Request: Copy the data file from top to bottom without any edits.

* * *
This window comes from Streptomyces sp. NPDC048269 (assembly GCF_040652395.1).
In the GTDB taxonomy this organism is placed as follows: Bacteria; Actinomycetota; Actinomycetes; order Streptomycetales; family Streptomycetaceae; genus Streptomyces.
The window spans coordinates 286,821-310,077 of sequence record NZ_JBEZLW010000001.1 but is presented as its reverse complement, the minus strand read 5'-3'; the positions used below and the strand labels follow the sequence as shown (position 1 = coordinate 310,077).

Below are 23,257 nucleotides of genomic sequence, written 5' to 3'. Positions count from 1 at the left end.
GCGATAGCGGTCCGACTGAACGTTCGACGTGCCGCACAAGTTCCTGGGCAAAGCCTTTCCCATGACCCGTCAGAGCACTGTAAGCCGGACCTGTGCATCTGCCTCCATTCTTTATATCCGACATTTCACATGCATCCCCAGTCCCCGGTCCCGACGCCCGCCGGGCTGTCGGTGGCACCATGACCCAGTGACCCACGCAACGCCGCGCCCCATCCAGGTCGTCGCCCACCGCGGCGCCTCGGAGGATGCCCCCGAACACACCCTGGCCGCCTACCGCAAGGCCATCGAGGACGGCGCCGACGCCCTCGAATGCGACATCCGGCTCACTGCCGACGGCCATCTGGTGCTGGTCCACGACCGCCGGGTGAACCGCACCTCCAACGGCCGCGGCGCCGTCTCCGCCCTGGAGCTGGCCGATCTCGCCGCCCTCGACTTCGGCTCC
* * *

This window comes from Streptomyces sp. NPDC048269 (assembly GCF_040652395.1).
In the GTDB taxonomy this organism is placed as follows: Bacteria; Actinomycetota; Actinomycetes; order Streptomycetales; family Streptomycetaceae; genus Streptomyces.
The window spans coordinates 286,821-310,077 of sequence record NZ_JBEZLW010000001.1 but is presented as its reverse complement, the minus strand read 5'-3'; the positions used below and the strand labels follow the sequence as shown (position 1 = coordinate 310,077).

Below are 23,257 nucleotides of genomic sequence, written 5' to 3'. Positions count from 1 at the left end.
GCGATAGCGGTCCGACTGAACGTTCGACGTGCCGCACAAGTTCCTGGGCAAAGCCTTTCCCATGACCCGTCAGAGCACTGTAAGCCGGACCTGTGCATCTGCCTCCATTCTTTATATCCGACATTTCACATGCATCCCCAGTCCCCGGTCCCGACGCCCGCCGGGCTGTCGGTGGCACCATGACCCAGTGACCCACGCAACGCCGCGCCCCATCCAGGTCGTCGCCCACCGCGGCGCCTCGGAGGATGCCCCCGAACACACCCTGGCCGCCTACCGCAAGGCCATCGAGGACGGCGCCGACGCCCTCGAATGCGACATCCGGCTCACTGCCGACGGCCATCTGGTGCTGGTCCACGACCGCCGGGTGAACCGCACCTCCAACGGCCGCGGCGCCGTCTCCGCCCTGGAGCTGGCCGATCTCGCCGCCCTCGACTTCGGCTCC